Winds From The Foothills

30021596342_b17bb3c1ee_nI consider myself fortunate to be born and brought up in the yoga capital of the world —  Rishikesh, U.P., now in Uttarakhand — and having spent first 26 years of my life at that beautiful place. In fact, whatever you see in me, whether good or bad, belongs to Rishikesh. Of course, Ahmedabad and Kanpur did provide their valuable contribution in providing further knowledge and experiences, and also honed up my skills. For example, though I had been playing harmonica, performing yoga and making paintings ever since my childhood, it was only in Ahmedabad that I took formal lessons in harmonica, joined yoga classes (ironically!), learnt Bengali and Gujarati from my colleagues and started learning Russian. Living in Ahmedabad was the first time I had lived outside the Hindi culture. At Kanpur, I learnt German and French. However, it was only in Rishikesh that the initial impetus was provided and the spark to pursue lifelong learning was ignited.

Rishikesh is a perfect place if you want to look below the surface, peep behind the curtain, dive deep into different layers of consciousness. You can know yourself. And that is important to be at peace with yourself and free of conflicts. Irrespective of the rush of tourists and crowd during summer and during religious festivals, you are always in the lap of mother Nature. Thus you can simply raise your head a bit and look at Kunjapuri keep an eye on all your movements. And then of course, there is Ganga in its purest form you would ever see, except of course, in upper Himalayas. The water is so clear that you can even see the fishes inside its waters while standing on the Laxman Jhula. Several times I have spent hours at a stretch sitting on its bank. There is the main Ghat, called the Triveni Ghat, where people mostly visit and take dip. The one where we used to visit for solace and contemplation was near to our college, and a bit isolated place. Perhaps in early morning and evening some yogis and students used to come for practices. Otherwise during rest of the day not many people visited that location. The stream was fast, but not wild; you could see continuity in the flow and easily relate it to the flow of life, and maybe the flow of your thoughts. That was meditation, cessation of all thoughts. My friend Sumedha says that Rishikesh is the place where you can listen to silence.

Having spent four decades on this planet, I have spent nearly half of the years in Rishikesh; in couple of years more, it would become exactly half. Still, the memories are fresh in my mind. Hence it happens that while talking to people about my life experiences, most of my stories are from Rishikesh. My life there was not pleasant; in fact, there are more bad experiences than good, and the society was as you find anywhere in India. So you can see, things were not different from what they were at Ahmedabad or Kanpur. Still Rishikesh is conducive to life in a group as well as that lived in solitude In daytime, mountains give you company — wherever you might be standing — and in night, there would be stars. I rarely ever saw a night sky elsewhere like that. The lights from Narendra Nagar competed with that from Saptarshi and Kaal Purush (Ursa Major and Orion, respectively).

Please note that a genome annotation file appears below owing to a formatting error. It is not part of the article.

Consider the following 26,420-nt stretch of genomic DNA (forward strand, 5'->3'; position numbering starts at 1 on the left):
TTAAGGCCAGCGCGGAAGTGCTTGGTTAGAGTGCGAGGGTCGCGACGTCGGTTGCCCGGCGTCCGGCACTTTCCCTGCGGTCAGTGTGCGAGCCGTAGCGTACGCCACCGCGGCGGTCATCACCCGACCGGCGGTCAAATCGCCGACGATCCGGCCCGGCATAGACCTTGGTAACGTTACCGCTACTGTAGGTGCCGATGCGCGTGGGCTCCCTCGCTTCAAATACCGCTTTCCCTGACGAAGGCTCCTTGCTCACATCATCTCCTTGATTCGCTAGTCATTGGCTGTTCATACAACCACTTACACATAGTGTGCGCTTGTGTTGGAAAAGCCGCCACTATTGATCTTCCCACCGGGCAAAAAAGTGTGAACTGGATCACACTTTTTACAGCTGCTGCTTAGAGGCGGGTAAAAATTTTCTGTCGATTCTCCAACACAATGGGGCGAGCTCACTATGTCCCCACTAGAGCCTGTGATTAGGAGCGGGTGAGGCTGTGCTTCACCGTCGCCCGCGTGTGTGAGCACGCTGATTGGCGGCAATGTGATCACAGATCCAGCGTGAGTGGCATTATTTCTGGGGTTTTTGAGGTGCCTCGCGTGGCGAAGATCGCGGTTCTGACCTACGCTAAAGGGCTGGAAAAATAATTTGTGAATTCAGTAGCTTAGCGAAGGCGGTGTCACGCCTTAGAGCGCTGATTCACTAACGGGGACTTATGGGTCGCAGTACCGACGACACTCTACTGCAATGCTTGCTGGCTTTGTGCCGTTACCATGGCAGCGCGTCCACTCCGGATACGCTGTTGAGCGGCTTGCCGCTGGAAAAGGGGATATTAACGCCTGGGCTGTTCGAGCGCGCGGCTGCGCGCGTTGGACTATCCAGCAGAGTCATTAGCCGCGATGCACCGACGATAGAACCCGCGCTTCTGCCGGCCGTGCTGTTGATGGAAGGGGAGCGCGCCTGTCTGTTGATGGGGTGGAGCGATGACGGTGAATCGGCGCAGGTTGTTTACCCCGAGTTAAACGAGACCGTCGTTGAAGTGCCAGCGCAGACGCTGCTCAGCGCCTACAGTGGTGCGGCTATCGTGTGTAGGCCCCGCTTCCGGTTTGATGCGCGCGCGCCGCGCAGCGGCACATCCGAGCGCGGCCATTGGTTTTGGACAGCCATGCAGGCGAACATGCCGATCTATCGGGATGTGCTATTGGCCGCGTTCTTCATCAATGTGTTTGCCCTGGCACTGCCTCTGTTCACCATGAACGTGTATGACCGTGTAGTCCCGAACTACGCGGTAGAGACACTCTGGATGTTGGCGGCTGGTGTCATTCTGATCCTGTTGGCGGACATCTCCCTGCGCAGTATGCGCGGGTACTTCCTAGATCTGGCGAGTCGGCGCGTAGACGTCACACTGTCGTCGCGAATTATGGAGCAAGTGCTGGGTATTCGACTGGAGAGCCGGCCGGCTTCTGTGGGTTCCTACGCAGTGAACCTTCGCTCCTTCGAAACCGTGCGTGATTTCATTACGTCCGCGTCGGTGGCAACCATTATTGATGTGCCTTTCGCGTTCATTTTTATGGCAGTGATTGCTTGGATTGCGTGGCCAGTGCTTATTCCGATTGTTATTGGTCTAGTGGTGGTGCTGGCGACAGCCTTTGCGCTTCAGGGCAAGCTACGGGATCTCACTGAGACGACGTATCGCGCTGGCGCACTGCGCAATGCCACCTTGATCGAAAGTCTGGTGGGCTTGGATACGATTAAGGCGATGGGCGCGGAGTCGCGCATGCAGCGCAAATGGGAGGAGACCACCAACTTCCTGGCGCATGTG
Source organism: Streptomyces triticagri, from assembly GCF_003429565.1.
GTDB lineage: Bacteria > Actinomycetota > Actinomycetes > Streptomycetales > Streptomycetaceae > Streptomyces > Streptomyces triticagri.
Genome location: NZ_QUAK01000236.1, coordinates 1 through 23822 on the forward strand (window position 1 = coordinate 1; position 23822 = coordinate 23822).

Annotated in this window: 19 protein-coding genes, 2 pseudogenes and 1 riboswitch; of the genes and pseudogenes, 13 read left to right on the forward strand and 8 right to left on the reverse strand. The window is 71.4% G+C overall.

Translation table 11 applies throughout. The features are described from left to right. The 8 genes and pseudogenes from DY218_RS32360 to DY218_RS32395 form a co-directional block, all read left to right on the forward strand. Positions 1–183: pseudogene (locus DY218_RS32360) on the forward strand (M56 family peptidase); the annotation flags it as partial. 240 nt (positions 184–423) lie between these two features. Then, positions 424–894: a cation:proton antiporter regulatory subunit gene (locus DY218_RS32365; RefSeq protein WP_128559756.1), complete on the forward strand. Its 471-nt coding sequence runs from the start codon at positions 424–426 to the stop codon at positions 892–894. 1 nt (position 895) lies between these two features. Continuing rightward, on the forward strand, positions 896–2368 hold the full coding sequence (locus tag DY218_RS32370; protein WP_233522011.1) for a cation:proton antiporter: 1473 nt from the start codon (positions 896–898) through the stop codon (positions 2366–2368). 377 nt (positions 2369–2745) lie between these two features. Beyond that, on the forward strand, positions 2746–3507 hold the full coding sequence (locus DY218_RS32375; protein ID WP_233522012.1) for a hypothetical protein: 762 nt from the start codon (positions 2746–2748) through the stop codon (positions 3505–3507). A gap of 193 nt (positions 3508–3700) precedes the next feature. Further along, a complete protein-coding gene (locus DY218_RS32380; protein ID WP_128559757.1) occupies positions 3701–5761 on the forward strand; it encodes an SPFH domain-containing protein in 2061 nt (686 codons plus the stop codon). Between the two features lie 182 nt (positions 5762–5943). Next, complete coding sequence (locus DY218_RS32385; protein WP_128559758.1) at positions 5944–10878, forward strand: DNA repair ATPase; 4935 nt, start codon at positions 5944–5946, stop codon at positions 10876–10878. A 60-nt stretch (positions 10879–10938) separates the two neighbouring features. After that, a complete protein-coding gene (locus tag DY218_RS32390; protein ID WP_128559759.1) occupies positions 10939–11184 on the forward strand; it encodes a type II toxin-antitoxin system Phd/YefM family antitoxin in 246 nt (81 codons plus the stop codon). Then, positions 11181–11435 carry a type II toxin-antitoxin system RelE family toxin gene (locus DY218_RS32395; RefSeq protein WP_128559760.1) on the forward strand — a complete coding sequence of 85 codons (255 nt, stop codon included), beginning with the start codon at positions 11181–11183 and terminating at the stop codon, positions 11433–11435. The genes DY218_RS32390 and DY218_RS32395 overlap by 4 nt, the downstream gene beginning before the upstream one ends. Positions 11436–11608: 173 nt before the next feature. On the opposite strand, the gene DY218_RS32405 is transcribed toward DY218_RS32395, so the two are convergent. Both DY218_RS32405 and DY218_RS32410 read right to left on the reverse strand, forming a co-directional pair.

So this is the place which crafted me and made me what I am today. Rishikesh had never let me down, it had never failed me. Even on the occasions when family and friends deserted me, these mountains, rivers, and stars were always there with me. There I understood the rationale of the word ‘motherland’.

It had always been my dream to take my last breath in Rishikesh. It would have been so comfortable, and so tranquil, to lay my head in its lap, and close my eyes to the mortal world. It has been 14 long years since we separated. Even today when life becomes difficult, I close my eyes, and hear the gentle voice whisper in my ears : “Amit, mother calling . . . “.

photo credit: isabelle.kirsch 20160820-DSC_6488 via photopin (license)

22 thoughts on “Winds From The Foothills

  1. Abhay

    Hello Amit Ji, it’s great to know your experience with Rishikesh. I am also having longing to spent some time near the Ganges and listen the tumultuous sounds when it’s fast flowing and is in its pristine form. Hope the day would come soon.
    It’s great to know that you are multilingual. ☺️

    1. Amit Misra Post author

      Please do visit Abhay, especially in March/October when the weather is more pleasant and the tourist rush is less. I am sure you would get plenty of inspiration there for your poetry 🙂

  2. Durga Prasad Dash

    There is definitely some kind of divinity in the air of Rishikesh. When I first visited about 2 decades back, I felt it. Maybe that is that reason that part of the Himalayas were designated as Devabhumi by our ancients.

    1. Amit Misra Post author

      Yes Sir, I completely agree with you about the divine atmosphere there, though we have never been able to understand the underlying reason. Yes, a lot has changed there with time, and I wonder how much would be left for future generations.

  3. abhiray59

    Rishikesh is my first exposure to mountains and hiking. Loved the place. A lot has changed over time.

  4. Pingback: Reflection – 65 | Pradyot

    1. Amit Misra Post author

      Thank you Vidya. I happened to visit Rishikesh last week, after a gap of 9 years. It has changed a lot, and I could not find any shade of the place where I had lived and which I have described in this post. It is all commercialized and turned into a tourism industry. Never mind if you can’t visit it. The place I was talking about remains only in our memory 😦


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